Your TV criticism is reliably great, but I especially enjoyed the
My wife, a onetime Letterman assistant, was at a farewell reunion party for former employees. So many writers who started out on the show in their 20s are now responsible for huge swaths of past and present TV comedy. The Letterman sensibility has really shaped the culture.
I'm just a guy on Cahuenga, but I believe the Letterman piece was just brilliant. Great writing is like good music: You don't want it to end. Really sensational.
About your observation, "We trust the man who doubts himself more than the one who pretends that everything is fine": Truer words ... never spoken.
William C. Lally II
During Letterman's tenure, guests were the subject of his sardonic wit. Letterman told it like it should be told yet possessed a laughable sarcasm that gave audiences intelligent entertainment.
Just wanted to express my gratitude for such a perfectly written piece on someone I have laughed at and admired since I was a teenager.
In particular the line that resonated with me: "We trust the man who doubts himself more than the one who pretends that everything is fine."
That, along with Letterman's unique, absurd humor, is what drew me and so many others to him.
Thank you for capturing that.
Mays Landing, N.J.
When I was a 33-year-old first-time mom in Whittier in 1980, David Letterman was a brief, joyful presence in my morning maternity-leave routine.
Daytime TV had never been part of my daily life (and in retirement, it still isn't). But somehow I happened on "The David Letterman Show" in early September, after my darling Annie was born in August, and I enjoyed him for the few short weeks until that morning show was canceled.
I know Annie was nurtured by my reactions — sometimes guffaws, often chuckles, mostly just a lovely feeling of spending time with a goofy, sweet, smart friend.
Thank you, Dave, for the early years.
Small theaters will be hit hard
Regarding "A Stage for New Pay Plan," May 17: Actor's Equity's insistence that its members be paid minimum wage in L.A.'s small theaters does not mean those actors will "make a living in theater," as Donald Mackay implies. Instead, theaters probably will close.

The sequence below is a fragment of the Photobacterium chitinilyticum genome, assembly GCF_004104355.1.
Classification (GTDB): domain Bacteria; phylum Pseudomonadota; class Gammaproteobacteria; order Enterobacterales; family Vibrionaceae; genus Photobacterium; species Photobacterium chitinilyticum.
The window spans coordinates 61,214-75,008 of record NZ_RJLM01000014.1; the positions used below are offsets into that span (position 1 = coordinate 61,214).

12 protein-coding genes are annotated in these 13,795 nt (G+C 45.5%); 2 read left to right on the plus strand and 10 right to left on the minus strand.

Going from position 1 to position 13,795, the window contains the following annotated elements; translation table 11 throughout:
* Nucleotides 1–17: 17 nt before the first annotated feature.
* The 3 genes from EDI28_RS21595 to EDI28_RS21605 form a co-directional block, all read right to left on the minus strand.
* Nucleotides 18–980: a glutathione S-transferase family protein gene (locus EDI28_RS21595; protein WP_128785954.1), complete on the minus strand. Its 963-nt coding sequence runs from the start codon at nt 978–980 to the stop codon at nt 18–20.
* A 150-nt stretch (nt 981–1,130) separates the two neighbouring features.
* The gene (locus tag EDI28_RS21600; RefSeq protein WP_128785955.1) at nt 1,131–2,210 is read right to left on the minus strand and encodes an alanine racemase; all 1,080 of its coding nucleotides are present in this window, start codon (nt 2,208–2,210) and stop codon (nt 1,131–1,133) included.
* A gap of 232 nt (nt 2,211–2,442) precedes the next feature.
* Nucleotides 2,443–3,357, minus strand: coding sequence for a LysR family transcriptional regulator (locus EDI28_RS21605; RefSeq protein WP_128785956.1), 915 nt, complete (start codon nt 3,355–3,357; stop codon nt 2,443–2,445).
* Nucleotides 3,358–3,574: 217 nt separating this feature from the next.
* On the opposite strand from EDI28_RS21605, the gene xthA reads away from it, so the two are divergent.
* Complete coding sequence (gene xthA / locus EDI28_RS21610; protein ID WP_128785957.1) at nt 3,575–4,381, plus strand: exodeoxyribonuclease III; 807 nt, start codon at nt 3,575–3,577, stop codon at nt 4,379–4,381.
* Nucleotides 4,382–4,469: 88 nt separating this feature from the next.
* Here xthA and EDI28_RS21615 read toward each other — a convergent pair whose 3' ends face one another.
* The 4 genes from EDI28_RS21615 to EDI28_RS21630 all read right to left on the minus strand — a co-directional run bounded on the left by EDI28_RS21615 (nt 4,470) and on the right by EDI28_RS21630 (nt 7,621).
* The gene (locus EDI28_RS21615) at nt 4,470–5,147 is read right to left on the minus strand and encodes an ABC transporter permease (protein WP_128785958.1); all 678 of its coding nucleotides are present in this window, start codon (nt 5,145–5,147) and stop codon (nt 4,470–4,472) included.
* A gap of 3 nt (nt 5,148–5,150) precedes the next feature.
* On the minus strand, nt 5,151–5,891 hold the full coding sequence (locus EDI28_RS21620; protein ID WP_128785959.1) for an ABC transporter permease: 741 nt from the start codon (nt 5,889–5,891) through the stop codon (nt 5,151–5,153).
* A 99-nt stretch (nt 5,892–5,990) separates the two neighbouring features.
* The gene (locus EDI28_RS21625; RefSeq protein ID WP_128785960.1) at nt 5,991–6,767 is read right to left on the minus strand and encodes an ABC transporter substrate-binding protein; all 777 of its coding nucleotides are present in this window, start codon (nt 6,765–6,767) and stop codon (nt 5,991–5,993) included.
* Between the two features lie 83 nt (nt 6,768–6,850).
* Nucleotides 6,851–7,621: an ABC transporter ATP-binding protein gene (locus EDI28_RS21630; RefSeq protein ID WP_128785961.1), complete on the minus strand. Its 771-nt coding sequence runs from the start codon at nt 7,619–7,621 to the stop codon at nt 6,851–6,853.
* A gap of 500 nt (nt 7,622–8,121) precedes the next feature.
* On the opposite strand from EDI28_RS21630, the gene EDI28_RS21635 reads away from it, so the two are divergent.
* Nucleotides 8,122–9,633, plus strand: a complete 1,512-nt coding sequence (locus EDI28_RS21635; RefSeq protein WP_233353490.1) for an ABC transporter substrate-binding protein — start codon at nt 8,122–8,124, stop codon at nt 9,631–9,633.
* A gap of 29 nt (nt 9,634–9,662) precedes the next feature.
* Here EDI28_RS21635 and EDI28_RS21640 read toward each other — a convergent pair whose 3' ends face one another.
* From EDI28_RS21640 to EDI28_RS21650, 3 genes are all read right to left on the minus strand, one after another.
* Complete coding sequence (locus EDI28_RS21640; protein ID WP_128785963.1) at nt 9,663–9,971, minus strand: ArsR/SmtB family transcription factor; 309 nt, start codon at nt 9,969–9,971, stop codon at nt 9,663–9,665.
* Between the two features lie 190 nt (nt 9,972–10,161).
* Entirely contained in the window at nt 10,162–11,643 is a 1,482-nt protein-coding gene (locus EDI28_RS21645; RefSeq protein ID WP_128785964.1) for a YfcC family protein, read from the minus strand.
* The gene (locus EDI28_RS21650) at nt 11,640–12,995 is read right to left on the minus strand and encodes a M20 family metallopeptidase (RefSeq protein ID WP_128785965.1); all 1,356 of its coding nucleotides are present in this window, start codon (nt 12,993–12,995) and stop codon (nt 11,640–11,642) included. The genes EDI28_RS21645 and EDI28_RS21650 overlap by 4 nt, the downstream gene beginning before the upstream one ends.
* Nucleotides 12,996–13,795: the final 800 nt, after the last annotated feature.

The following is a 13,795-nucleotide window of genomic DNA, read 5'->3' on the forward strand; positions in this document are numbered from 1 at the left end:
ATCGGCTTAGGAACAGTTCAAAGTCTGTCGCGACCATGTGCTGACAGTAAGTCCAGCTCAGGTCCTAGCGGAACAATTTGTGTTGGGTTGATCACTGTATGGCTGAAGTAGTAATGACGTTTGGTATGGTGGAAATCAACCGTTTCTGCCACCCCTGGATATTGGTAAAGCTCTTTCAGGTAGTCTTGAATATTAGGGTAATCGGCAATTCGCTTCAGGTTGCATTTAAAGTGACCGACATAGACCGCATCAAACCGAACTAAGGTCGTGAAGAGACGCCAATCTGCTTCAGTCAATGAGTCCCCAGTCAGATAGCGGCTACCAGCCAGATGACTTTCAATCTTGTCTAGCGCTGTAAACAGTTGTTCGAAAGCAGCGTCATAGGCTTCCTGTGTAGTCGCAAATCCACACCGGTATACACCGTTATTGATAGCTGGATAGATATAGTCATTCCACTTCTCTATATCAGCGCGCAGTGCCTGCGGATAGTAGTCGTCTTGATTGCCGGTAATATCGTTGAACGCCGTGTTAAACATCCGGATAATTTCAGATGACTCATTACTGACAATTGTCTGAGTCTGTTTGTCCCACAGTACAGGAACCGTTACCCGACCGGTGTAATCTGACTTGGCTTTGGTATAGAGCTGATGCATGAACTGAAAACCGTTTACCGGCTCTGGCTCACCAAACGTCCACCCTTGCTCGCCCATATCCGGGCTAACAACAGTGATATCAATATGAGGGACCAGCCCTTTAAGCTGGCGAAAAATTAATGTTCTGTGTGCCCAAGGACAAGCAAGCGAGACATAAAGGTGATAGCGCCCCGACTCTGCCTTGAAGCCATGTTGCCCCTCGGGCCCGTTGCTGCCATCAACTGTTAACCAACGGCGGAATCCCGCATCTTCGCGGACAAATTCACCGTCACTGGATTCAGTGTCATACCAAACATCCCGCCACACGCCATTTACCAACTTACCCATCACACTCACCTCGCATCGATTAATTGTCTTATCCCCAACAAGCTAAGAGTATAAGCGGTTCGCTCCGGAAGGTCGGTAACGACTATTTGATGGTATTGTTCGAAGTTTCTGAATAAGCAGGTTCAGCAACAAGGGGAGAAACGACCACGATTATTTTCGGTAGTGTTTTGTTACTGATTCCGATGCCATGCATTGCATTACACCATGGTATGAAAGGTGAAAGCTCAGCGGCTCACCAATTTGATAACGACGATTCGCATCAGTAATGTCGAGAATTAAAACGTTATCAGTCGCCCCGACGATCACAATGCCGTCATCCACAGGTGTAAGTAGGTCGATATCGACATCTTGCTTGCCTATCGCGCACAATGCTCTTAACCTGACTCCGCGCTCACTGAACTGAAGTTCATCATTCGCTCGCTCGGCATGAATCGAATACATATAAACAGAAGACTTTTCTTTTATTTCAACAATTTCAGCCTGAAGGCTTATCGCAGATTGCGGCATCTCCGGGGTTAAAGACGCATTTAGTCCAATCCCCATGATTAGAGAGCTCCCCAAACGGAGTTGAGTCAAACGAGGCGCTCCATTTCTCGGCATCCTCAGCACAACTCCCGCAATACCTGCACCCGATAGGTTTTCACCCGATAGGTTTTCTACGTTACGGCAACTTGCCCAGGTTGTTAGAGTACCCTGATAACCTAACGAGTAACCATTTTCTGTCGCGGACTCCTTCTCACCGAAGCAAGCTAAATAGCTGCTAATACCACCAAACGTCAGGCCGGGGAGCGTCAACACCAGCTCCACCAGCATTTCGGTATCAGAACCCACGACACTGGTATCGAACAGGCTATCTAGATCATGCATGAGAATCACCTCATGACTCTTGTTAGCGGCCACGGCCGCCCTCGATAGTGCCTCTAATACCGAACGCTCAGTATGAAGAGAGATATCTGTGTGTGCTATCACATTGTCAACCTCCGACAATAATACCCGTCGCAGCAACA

Mackay, co-artistic director of the Aspen Fringe Festival, draws a comparison between his duties there and those of L.A. small-theater producers. But the Aspen fringe runs June 12 to 16. L.A.'s small theaters function year-round. Aspen's population is about 6,700. L.A.'s is 3.9 million, and producers must compete to find ways to reach as much of that population as possible and, at the same time, appeal to the city's extraordinary diversity. There is no comparison.
Mackay says he puts nearly 7% ($1,820) of his $26,000 aside for actor salaries. By real comparison, L.A.'s Road Theatre is paying the cast of "The Other Place" $2,260 in stipends from a $23,000 budget, or about 10%. Ten is bigger than seven.
Remembrances of B.B. King
A long generation ago, I was lucky enough to get a ticket to see B.B. King at Loyola Marymount, as he was a guest lecturer in the jazz class taught by The Times' great jazz critic Leonard Feather.
Feather presented an episode of a jazz history show that he had made years before, which featured Nat King Cole in his jazz trio days — quite a revelation — and then King came out and talked about his career, and the blues, and then he started playing with a trio Feather had standing by. He was explaining some music as he went, i.e., "If you're having trouble getting some room to play, just drop in on this 7th chord here," and some great riff would follow. Then he got Feather up on the piano and told us all how the song that was always the second in his set was written by the prof, which led to a fine rendition of "How Blue Can You Get?"
I got to see two gentle giants for the price of one ticket, and I got schooled in the blues by masters. What a deal.
'Whistler' was poorly presented
I was disappointed with "Whistler's Mother" at the Norton Simon Museum ["She's Rested and Ready for Return Visit to L.A.," March 15]. It was too dimly lighted. The Manet portrait "Emile Zola" was impressive and properly lighted.
I've seen too many slides and other reproductions of that picture to know that they need to crank up the lighting. I'll probably never get to see it again. It was moving to be able to get up close, though. Whistler painted far more delicately than I realized.